Packaging technology professor develops alternatives to full plastic solutions and is a fan of the Finnish milk carton

Europe is introducing more stringent regulations to mitigate plastic pollution and to recycle plastic packages. LUT is tackling the plastic waste issue by developing fibre-based packaging that only has a thin layer of plastic.

Paperboard packaging solutions are in the best interest of the packaging industry. LUT University has a lengthy background in research on the use of paperboard. According to Ville Leminen, Professor of Packaging Technology, the current packaging trend is to use a thin polymer layer as a barrier (against e.g. oxygen) in a fibre-based product. In the future, the barrier could be something other than plastic.

"If the amount of plastic in packages were cut in half, it would translate to significant reductions in plastic in products of large volumes. The plastic layer in liquid packaging board has already been successfully made thinner. Also mechanical paperboard mass has been further developed", Leminen explains.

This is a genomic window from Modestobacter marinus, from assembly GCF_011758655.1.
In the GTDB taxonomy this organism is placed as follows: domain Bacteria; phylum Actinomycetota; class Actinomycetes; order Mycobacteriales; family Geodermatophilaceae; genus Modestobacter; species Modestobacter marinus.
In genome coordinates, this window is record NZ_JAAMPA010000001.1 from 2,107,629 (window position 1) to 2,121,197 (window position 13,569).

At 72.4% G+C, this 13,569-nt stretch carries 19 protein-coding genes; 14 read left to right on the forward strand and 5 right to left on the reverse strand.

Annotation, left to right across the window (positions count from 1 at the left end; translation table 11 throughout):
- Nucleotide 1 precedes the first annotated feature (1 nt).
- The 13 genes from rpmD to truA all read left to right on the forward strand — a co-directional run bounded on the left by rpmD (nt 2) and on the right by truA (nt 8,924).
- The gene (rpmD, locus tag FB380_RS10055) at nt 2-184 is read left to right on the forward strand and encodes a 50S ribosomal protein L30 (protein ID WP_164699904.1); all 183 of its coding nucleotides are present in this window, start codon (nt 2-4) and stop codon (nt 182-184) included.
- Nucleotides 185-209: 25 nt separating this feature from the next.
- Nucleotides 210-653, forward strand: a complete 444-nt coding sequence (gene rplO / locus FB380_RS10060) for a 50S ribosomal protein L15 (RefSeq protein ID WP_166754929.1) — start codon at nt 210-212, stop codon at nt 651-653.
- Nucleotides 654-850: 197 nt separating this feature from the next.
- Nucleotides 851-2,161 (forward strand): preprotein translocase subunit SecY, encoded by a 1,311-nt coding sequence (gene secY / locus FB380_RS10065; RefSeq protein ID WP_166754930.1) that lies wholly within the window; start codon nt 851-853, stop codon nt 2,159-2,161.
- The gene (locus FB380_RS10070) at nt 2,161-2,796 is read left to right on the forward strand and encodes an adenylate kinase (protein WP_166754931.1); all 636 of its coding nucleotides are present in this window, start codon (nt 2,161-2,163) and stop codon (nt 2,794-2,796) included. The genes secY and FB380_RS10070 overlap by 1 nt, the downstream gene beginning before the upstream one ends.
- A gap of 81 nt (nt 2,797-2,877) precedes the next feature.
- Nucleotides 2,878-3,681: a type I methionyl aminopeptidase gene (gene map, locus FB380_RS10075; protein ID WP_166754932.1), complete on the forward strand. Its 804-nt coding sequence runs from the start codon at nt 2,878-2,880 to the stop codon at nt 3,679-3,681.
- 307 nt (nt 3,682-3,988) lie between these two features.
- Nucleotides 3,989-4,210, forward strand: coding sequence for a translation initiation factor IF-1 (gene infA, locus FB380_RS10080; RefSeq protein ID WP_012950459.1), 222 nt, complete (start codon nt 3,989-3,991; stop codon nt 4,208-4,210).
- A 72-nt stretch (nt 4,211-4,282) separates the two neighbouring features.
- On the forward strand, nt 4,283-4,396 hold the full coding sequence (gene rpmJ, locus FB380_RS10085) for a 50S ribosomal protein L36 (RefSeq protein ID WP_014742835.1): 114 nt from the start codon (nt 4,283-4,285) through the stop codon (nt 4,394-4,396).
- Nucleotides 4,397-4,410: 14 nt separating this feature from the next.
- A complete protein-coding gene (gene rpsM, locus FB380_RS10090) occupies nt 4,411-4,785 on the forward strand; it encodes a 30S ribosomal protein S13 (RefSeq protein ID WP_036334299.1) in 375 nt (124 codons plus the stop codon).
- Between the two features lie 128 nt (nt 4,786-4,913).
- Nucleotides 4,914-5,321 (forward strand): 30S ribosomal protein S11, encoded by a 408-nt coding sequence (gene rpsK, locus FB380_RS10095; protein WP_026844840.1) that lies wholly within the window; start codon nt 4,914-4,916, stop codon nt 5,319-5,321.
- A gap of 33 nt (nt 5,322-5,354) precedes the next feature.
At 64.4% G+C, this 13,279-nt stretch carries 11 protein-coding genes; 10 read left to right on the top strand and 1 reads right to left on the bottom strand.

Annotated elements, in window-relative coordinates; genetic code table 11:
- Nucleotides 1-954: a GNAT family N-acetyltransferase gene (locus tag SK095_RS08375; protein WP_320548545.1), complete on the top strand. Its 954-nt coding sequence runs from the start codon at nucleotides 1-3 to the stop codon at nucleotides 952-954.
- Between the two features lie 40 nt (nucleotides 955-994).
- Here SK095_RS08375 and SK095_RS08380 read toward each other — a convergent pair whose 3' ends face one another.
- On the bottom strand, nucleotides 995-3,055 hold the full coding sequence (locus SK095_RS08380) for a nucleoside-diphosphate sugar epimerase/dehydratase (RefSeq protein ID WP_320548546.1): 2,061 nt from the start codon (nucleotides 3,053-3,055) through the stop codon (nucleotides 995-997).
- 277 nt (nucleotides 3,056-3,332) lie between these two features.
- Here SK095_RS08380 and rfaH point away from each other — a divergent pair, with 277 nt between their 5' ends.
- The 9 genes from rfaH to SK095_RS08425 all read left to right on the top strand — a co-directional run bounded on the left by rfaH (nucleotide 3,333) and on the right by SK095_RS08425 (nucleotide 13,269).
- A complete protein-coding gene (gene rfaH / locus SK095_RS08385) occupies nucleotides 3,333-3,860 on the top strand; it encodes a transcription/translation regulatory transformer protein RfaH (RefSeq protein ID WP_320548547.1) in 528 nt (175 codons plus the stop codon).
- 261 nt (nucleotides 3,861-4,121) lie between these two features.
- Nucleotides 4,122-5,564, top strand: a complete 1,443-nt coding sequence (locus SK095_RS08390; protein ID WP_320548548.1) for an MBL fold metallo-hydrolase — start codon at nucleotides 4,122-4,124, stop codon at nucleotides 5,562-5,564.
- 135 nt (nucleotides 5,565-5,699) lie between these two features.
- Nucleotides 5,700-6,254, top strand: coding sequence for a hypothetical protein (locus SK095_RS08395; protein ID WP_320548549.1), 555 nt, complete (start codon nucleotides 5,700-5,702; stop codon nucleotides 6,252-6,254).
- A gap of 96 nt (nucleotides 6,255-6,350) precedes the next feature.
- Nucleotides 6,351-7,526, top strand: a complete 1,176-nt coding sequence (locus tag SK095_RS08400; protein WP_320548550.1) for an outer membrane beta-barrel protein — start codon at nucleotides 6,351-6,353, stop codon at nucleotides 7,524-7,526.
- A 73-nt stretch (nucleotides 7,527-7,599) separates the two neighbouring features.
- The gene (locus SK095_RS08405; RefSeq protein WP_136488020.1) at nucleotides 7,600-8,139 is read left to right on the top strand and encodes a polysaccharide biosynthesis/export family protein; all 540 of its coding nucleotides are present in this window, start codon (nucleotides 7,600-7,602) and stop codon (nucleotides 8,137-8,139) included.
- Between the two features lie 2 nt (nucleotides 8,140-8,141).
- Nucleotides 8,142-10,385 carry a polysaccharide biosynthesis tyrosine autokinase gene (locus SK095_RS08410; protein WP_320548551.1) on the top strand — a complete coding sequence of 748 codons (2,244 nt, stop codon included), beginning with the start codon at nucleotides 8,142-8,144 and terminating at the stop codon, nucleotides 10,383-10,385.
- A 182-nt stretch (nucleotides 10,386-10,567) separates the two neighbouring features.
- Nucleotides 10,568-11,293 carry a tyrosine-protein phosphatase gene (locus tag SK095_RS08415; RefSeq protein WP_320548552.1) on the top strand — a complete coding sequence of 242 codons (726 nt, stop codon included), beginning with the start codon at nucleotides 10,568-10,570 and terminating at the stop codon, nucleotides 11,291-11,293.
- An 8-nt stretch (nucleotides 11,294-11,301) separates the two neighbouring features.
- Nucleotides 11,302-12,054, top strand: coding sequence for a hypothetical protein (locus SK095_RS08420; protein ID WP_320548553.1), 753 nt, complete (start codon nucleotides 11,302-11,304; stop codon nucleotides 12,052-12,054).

Reducing plastic is a worthwhile objective. LUT's Mechanical Engineering department is developing fibre materials to replace conventional oil-based materials. Bio-based dispersion coating is even being studied by its own dedicated researchers.

"In the Laboratory of Packaging Technology, we manufacture paperboard with different coatings. We have access to converting devices with which we can examine formability. Our production machines closely resemble actual industrial scale machinery", Leminen says.

Fibre is ecological